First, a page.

They have worked out the genome of the coeocanth.  I first learned of this remarkable fish in an article entitled, if memory serves, “A Fish Named JLB Smith” after the man who first described it.  Google search for the article was not helpful because there was so much about “A Fish Named Wanda.”

The Coelocanth has lobed rather than rayed fins.  It is rare.  Evidently the rayed fin is more efficient.  But the lobed fin apparently was transitional in the development of tetrapods like us and birds and puppies and snakes. 

The fish had long been known in the fossil record but vanished in the Cretaceous era, dinosaur times.  You probably would be very surprised to see a dinosaur or any of its contemporaries.  That’s not to mean they don’t exist.  Crocodiles have been around longer than dinosaurs.  Of course you would be more surprised than pleased if a crocodile came for you, but you know they are around somewhere. 

Find it they did and it has been called a “living fossil.”  That notion has been pooh-poohed but when they looked at the genome (Chris Woolston “Living Fossil” Genome Unlocked NATURE vol. 496 no. 7445 April 18, 2013 page 283) they found that the genes themselves had undergone remarkably little change for a long time. 

I had always been rather disappointed at this, almost our best approximation of the doughty, intrepid little ancestor that first ventured ashore.  Lung fish I guess are closer.  But I thought, “Did it have to be so ugly?”  Nay, the picture in the article shows it a magnificent blue to blue green with rakish flecks of pure white.  So that’s nice. 

The logic I follow when explaining why population sizes are so limited is this: You can’t have evolution without speciation.  You need to split off a species for it to be able to evolve independently.  So there is a race to speciation, but the down side to speciation is that the maximum long term viable population is about half the number of generations it takes for speciation to occur.  Violating that limit ultimately will lead to extinction because of speciation effects.  So evolution has fitted us out with a mechanism – a mechanism I am trying better to characterize – that knocks off a population that is in violation and does so long before speciation effects would.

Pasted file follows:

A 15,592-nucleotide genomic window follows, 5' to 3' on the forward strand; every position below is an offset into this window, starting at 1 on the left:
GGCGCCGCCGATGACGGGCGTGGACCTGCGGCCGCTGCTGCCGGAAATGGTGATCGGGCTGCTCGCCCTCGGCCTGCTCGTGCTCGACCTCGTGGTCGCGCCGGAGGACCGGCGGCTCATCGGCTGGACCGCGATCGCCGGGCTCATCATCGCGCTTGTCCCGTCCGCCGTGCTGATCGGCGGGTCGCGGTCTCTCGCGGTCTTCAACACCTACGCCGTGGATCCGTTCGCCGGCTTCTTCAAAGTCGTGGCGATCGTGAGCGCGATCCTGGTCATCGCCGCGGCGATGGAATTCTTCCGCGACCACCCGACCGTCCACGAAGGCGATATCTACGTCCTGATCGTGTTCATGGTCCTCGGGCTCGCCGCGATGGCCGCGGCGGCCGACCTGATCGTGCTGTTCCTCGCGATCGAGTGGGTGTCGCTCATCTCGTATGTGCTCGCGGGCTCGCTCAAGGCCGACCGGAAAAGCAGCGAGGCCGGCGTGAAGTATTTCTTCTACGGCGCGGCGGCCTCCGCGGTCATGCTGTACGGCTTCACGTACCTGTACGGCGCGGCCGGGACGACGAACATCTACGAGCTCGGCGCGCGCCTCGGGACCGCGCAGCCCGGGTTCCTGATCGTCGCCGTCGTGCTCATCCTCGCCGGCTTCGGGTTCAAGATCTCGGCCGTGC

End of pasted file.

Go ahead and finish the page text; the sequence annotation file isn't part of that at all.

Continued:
But there was always this whisper in the back of my mind.  “That mechanism is not required for the welfare of the individual.  If somehow the mechanism were to be lost, survival and reproduction would persist for a long time.”  And of course the mechanism could be lost; anything can break.  But in order to survive that loss for a very long time, the creature would also have to loose its tendency toward speciation.  Turn off speciation and you can turn off the mechanism.  But of course then you also turn off evolution. 

Evolution, indeed speciation, are not utterly absent in the coelacanth.  Indeed there are two known species.  But it appears that they have been greatly reduced.  So I can think of two possible results.  Perhaps some day, long after the mechanism I describe has been nailed down to its DNA fundament, the mechanism will be found to be absent in this fish. 

The second possibility is that freed from the mechanism the fish is able to abandon the tight mating strategy the rest of us must abide by.  That means when the population biologists look at it they will find its “effective population size” is much greater than that of any other animal of comparable size.

It’s just a thought.

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